Many blogs offer advice on how to write. Often these blogs are didactic, as if the author is right and anyone who does things differently is wrong. These authors, I’m afraid, don’t understand the difference between process and product.
Let’s assume that all novelists have the goal of writing a saleable novel. That’s their product. It doesn’t follow that they must all use the same process in order to reach that goal.
For instance, many authors recommend that you set a weekly word count goal. That’s great advice, if you’re goal-oriented or tend to be unproductive without intermediate milestones to track your progress. But if you write every day, and you’re happy with the progress you’re making, then a word count goal is just one more worry to interfere with your creative process.
Whether setting a word count is a useful goal for you may depend in part on your personality type. SJ writers may like the structure that word count goals give them. NPs may find themselves getting caught up in research or going off on tangents without word count goals to keep them focused. NJs and SPs may find such goals helpful, or they may find them restrictive. A word count goal is a tool, and the purpose of a tool is to make your job easier. If the tool doesn’t make your job easier, then stop using the tool.
Note, though, that process differs from craft. Show, don’t tell is an example of craft. “James was angry at his brother” is telling. “James kicked his brother’s Big Wheel into the bushes” is showing. Showing is more vivid and involves the reader viscerally in the story. That’s why show, don’t tell has become a mantra of fiction writing. It’s difficult to write successful fiction without employing this technique.
Understanding the difference between product, process, and craft is key to developing into a confident and competent fiction writer. Here are some examples of advice relating to each.
- Happy endings: Romance novels must have an optimistic ending. This isn’t true for other adult fiction.
- Likeable main character: Some people will tell you that you’ll be more successful if your main character is likeable. Others will tell you that the main character must be engaging, but not necessarily likeable. It depends on the kind of novel you’re writing. Know your audience.
- Dissimilar character names: If character names are too similar (like Kevin and Steven), readers may get them confused.
- Title: Selecting a title has less to do with craft and more to do with marketing. That’s why publishers often choose a different title than the one the author had in mind.
- Write first thing in the morning: Okay, there may be some science behind this. But if you’re a night owl, or you have kids you need to get ready for school in the morning, this advice might not be right for you.
- Don’t edit while you write: Sadly, some writers become discouraged and stop writing if their first drafts aren’t beauteous. For these people, slogging through the first draft without reading what they’ve written may be great advice. Also, if you’re tempted to wordsmith each scene until it shines like platinum, only to realize after you complete the first draft that half the scenes should be deleted, you may want to force yourself to keep moving rather than getting caught up in revising too soon. But many writers find it useful to edit the previous day’s work before they start drafting new material. This serves the dual purpose of cleaning up the first draft and immersing them in the world of the novel.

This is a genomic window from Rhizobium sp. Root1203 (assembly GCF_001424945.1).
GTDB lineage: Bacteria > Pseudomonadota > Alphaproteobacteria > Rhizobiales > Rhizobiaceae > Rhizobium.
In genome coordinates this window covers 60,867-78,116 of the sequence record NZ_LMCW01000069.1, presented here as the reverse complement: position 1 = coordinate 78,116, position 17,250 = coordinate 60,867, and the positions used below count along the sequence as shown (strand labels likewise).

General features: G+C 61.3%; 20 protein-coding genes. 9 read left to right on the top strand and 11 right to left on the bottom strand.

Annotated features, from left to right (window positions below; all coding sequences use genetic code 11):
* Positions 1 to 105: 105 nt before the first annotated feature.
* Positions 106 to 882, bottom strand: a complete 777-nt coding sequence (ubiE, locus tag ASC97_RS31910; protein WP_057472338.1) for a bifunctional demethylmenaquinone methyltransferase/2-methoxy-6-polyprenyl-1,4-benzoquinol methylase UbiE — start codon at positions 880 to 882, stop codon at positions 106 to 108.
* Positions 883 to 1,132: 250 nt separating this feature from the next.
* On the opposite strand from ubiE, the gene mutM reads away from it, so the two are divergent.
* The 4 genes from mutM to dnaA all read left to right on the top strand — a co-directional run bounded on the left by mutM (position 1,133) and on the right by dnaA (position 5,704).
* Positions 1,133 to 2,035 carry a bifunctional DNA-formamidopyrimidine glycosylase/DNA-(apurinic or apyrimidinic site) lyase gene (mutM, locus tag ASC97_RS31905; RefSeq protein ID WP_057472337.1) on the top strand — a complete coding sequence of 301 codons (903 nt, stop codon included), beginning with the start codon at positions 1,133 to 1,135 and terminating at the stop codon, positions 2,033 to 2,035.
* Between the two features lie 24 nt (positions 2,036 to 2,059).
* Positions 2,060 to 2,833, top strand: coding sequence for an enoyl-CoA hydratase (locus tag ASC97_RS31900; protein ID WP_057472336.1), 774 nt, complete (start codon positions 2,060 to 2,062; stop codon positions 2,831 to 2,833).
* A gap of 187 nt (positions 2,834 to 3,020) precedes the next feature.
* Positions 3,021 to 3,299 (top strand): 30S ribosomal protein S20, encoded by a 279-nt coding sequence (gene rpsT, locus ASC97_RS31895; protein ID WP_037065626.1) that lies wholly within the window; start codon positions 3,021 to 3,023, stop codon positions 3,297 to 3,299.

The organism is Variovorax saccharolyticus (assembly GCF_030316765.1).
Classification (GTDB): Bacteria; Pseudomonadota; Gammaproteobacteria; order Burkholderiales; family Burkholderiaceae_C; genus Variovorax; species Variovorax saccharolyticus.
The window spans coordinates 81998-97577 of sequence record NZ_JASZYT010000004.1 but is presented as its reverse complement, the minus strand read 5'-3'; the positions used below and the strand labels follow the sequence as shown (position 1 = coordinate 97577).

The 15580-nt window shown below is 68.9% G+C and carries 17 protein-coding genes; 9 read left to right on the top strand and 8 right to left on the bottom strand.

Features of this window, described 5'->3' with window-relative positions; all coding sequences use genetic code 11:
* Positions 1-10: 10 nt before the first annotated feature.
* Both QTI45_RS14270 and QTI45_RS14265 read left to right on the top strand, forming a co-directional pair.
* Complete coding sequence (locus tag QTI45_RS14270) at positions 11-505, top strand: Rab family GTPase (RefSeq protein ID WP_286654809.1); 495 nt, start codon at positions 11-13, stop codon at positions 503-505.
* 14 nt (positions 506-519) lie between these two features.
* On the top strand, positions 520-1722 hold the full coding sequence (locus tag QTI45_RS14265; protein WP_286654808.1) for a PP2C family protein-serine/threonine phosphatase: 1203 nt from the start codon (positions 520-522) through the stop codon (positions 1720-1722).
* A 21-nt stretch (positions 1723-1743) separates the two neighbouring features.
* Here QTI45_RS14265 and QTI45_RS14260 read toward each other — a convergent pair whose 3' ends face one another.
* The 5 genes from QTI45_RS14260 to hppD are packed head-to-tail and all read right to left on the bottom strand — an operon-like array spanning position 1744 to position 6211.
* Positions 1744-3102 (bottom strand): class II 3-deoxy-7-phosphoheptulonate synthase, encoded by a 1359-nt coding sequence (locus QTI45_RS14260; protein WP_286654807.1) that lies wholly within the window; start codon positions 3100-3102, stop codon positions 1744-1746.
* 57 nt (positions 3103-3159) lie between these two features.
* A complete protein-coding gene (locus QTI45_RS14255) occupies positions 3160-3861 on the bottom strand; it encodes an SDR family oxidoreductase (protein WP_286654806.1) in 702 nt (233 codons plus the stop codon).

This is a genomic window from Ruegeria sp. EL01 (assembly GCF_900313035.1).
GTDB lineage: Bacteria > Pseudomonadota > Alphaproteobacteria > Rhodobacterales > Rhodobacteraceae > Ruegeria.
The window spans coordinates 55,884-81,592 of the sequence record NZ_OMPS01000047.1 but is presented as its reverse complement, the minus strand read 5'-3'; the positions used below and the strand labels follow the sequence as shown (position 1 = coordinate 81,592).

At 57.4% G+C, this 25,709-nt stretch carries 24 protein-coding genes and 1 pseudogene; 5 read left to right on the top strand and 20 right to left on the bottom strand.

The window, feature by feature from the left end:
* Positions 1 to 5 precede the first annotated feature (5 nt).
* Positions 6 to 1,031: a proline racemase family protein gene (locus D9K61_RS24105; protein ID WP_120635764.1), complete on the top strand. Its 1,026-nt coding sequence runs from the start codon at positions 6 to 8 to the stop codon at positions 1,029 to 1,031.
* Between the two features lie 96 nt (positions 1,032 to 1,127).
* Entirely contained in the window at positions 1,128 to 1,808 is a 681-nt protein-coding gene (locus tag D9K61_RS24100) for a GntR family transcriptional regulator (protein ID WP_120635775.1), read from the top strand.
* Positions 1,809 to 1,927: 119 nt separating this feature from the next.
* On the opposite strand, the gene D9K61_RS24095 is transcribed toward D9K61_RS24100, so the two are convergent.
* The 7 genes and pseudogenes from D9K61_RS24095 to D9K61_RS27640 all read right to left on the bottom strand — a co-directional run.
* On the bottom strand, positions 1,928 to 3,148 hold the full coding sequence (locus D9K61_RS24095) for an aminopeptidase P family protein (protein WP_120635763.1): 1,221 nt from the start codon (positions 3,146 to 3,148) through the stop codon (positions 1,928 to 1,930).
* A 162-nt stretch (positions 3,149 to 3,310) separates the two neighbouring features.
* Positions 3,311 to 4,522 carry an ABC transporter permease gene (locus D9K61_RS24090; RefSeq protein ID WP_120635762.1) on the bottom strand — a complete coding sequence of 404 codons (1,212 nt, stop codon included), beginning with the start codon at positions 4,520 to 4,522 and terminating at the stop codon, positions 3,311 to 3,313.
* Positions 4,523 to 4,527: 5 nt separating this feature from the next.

- Write every day: There’s a reason that “Remember the Sabbath” is one of the ten commandments. And it’s not just to keep grocery stores from selling wine on Sunday mornings. Humans need to take a break from work to feed their souls. As long as you’re productive, you don’t have to write every day. But if you need that habit in order to stay on track, then maybe this is good advice for you. Just don’t feel guilty if you take a day off. God said it was okay.
- Three-act structure: The three-act structure has been the basis of storytelling in the Western world for millennia. It’s so ingrained in us that we naturally follow this pattern when telling stories. Chances are, if your story is working, then it follows the three-act structure, even if you’re not aware of it. Chances are, if your story isn’t working, then it’s not following the three-act-structure. Figure out what parts of the structure are missing so you can fix the story.
- Conflict: Nearly every successful story consists of a main character who wants something, plus obstacles that the main character must confront in order to reach that goal. If your story consists of happy, satisfied characters doing interesting things, then no one but your mom will want to read it. The momentum behind a story is frustrated desire.
- Engaging the senses: This is an element of show, don’t tell. Part of your job as a fiction writer is to immerse the reader in the fictive world. It isn’t enough to appeal to the intellect. You must create a sensual experience. “Flowers lined the sidewalk” doesn’t draw the reader into the landscape. Include sensory details: “Golden lilies spiced the air with fragrance, and bees hummed as they hovered over the blooms.”
Learning which advice to follow and which to ignore is one of the toughest challenges that beginning writers face. I recommend this simple guideline: If it makes you a better writer, then it’s good advice. If it doesn’t make you a better writer, and especially if it paralyzes you or keeps you from writing, then it’s not good advice. Listen to your heart, listen to your gut, and keep writing.
For more information on the three-act structure, I recommend Screenwriting Tricks For Authors (and Screenwriters!) or Writing Love: Screenwriting Tricks for Authors II by Alexandra Sokoloff.
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